"The use of rBGH is approved in the US by the FDA which state that, 'no significant difference has been shown between milk from treated and untreated cows.' This statement, which is found on milk labels, is based on minimal, short-term research done on rats, by Monsanto scientists--this is akin to asking the devil to run studies on evil! Studies on rBGH also have inconsistencies. (n.33) For example: The only human study involving rBGH was done over 50 years ago, in which dwarves were given the hormone to see if they would grow--they did not. In one of the studies, cows treated with the hormone were getting sick and gave birth to cows with genetic deformities, though the FDA withheld much of this data. Monsanto said that out of 10,000 dairy farmers and 800,000 cows, they only received 95 complaints (those were from the farmers, but there were likely many more from the cows). The FDA actually received complaints concerning nearly 9,500 cows contracting mastis--the infection that creates pus which can in turn pass into milk. Enormous spleen growths (in rats) were considered to be "statistically insignificant." The spleen is part of the lymphatic and immune systems, which manufactures red and white blood cells. In one study conducted by Monsanto, all of the animals treated with rBGH got cancer, even the animals orally ingesting this new hormone. This study was reviewed by ex-Monsanto employees who were working for the FDA at the time the study was conducted.

kansas778 6 years, 9 months ago

Another issue with the use of rBGH is that it increases levels of insulin-like growth factor 1 (IGF-1) in the cow's milk. IGF-1 is a powerful growth hormone in the human body and is identical in both cows and humans. One of the major concerns with milk containing increased concentrations of IGF-1 secondary to rBGH use is that the growth hormone makes existing cancers grow. Pasteurization has little effect on IGF-1 levels. Humans receive the IGF-1 molecule rom a cow through consuming its milk and the human body will treat it as its own. Drinking one glass of untreated milk will nearly double levels of IGF-1 in the body. One glass of treated milk will increase IGF-1 levels even more, as a much as nine-fold, according to Robert Cohen, author of Milk the Deadly Poison. (n.33)

Increased IGF-1 concentrations have been associated with breast cancer, human colorectal tumors and colon cancer growth. (n.34) IGF-1 is an autocrine and endocrine growth regulator that accelerates various types of cancer. (n.35) IGF-1 activity is significantly higher in cancer extracts, suggesting that higher IGF-1 activity in cancer tissue is involved in regulating growth of thyroid cancer cells. (n. 36)"

n.33 Cohen, Robert. Milk the Deadly Poison. Englewood Cliffs, NJ: Argus Publishing, 1998.

n.34 Atiq, et al. "Alterations in serum levels of insulin-like growth factors and insulin-like growth factor-binding proteins in patients with colorectal cancer." Int. J. Cancer, May 15, 1994, 57(4), pp. 491-497.

n.35 Gillespie, J. et al. "Inhibition of pancreatic cancer cell growth in vitro by the tyrphostin group of tyrosine kinase inhibitors." Br.J. Cancer, December, 1993, 68(6), pp. 1122-1126.

n.36 Yashiro, T. et al. "Increased activity of insulin-like growth factor-binding protein in human thyroid papillary cancer tissue." Jpn. J. Cancer. Res., January 1994, 85(1), pp. 46-52.

jumpin_catfish 6 years, 9 months ago

This is bull I mean cow or is it just crap! This is a bill with special interest written all over it. I am not mislead by the label on the milk at the merc but it sure looks like the opponents to the labeling have something to hide.

Dorothy Hoyt-Reed 6 years, 9 months ago

I wonder why our free market people aren't chiming in on this? Oh yeah, the corporations are always right.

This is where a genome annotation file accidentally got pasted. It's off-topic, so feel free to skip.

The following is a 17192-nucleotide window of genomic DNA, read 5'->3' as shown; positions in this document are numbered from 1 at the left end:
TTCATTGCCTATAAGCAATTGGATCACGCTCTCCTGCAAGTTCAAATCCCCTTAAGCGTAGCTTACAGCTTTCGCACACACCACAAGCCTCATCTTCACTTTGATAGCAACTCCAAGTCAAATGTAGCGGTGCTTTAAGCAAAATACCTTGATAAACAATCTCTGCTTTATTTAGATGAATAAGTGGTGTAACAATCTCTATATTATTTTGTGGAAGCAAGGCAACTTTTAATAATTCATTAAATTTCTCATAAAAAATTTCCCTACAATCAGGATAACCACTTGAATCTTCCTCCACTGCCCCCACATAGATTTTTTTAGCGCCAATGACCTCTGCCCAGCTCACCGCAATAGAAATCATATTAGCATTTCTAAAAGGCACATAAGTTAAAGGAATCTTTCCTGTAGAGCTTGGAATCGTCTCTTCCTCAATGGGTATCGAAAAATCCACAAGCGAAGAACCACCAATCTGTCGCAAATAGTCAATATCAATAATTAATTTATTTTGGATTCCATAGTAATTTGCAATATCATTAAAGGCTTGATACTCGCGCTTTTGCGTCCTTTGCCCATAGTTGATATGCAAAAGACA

kansas778 6 years, 9 months ago

dorothyhr (Dorothy Hoyt-Reed) says:

I wonder why our free market people aren't chiming in on this? Oh yeah, the corporations are always right.


The free market people have been chiming in, you just aren't smart enough to notice it.

Dorothy Hoyt-Reed 6 years, 9 months ago

Sorry, I was talking about RT and Marion. Aren't they the leaders of free market?

ralphralph 6 years, 9 months ago

I'm surprised at the uproar on this specific issue ... as there are so many instances of misleading labels on the grocery shelf. All the 'low-fat' stuff packed with high-fructose corn syrup ... there's no fat until you eat it, and turn all that sugar into artery clogging fat. We're owned by the big money that controls those who make and enforce the laws. Unless we are ready to do something about that, we need to quit whining and just have another Twinkie.

storm 6 years, 9 months ago

Don't drink cow milk - it's for baby cows, duh. Besides, it hasn't been healthy for a long, long time. Instead choose almond or coconut milk. I'd suggest soy but we have so much soy in our diet, let's not add more estrogen.

Logan5 6 years, 9 months ago

This article seems to focus on hormones. Aren't the antibiotics the more important issue?

http://www.mercola.com/article/milk/no_milk.htm

"Milk and refined sugar make two of the largest contributions to food induced ill health in our country. That may seem like an overly harsh statement, but when one examines the evidence, this is a reasonable conclusion."

countrygirl 6 years, 9 months ago

Wasn't it Iwig that got into trouble for not paying some sort of tax?

fletch 6 years, 9 months ago

Even if milk from a hormone injected cow is 100% identical to milk from a non-injected cow, I 'll take the one that is free of hormones. I like the peace of mind knowing the cow was raised naturally and treated humanely instead of crammed into a gate, given artificial feed, and injected full of hormones.

gr 6 years, 9 months ago

"No it would would not be misleading however just because there is No Added Sugar or Salt it doesn't mean those products aren't high in sugar or salt naturally."

Would you rather have no labels? Or false labels? What's wrong with true factual labels? And, like I said before, one could argue that it's very misleading to say milk is "good" for you. Maybe milk shouldn't be allowed to be sold - problem solved!